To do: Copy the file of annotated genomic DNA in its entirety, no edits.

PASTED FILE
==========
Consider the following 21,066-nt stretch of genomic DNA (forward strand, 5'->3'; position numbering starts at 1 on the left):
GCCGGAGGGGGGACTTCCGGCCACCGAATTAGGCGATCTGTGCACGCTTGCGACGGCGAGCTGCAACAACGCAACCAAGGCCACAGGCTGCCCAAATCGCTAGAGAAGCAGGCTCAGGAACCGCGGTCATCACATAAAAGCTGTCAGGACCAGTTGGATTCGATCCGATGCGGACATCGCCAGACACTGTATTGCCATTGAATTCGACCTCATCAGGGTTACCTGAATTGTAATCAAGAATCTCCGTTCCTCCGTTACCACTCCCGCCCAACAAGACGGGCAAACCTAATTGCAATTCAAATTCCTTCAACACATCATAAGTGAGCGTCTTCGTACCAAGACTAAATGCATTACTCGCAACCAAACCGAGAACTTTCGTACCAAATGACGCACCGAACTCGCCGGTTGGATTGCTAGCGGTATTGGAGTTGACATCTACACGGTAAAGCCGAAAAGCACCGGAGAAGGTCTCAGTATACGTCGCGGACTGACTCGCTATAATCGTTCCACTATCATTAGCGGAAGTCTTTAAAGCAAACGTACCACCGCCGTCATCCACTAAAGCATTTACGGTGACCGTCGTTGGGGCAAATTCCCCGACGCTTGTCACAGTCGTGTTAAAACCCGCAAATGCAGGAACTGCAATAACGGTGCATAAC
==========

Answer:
Consider the following 21,066-nt stretch of genomic DNA (forward strand, 5'->3'; position numbering starts at 1 on the left):
GCCGGAGGGGGGACTTCCGGCCACCGAATTAGGCGATCTGTGCACGCTTGCGACGGCGAGCTGCAACAACGCAACCAAGGCCACAGGCTGCCCAAATCGCTAGAGAAGCAGGCTCAGGAACCGCGGTCATCACATAAAAGCTGTCAGGACCAGTTGGATTCGATCCGATGCGGACATCGCCAGACACTGTATTGCCATTGAATTCGACCTCATCAGGGTTACCTGAATTGTAATCAAGAATCTCCGTTCCTCCGTTACCACTCCCGCCCAACAAGACGGGCAAACCTAATTGCAATTCAAATTCCTTCAACACATCATAAGTGAGCGTCTTCGTACCAAGACTAAATGCATTACTCGCAACCAAACCGAGAACTTTCGTACCAAATGACGCACCGAACTCGCCGGTTGGATTGCTAGCGGTATTGGAGTTGACATCTACACGGTAAAGCCGAAAAGCACCGGAGAAGGTCTCAGTATACGTCGCGGACTGACTCGCTATAATCGTTCCACTATCATTAGCGGAAGTCTTTAAAGCAAACGTACCACCGCCGTCATCCACTAAAGCATTTACGGTGACCGTCGTTGGGGCAAATTCCCCGACGCTTGTCACAGTCGTGTTAAAACCCGCAAATGCAGGAACTGCAATAACGGTGCATAAC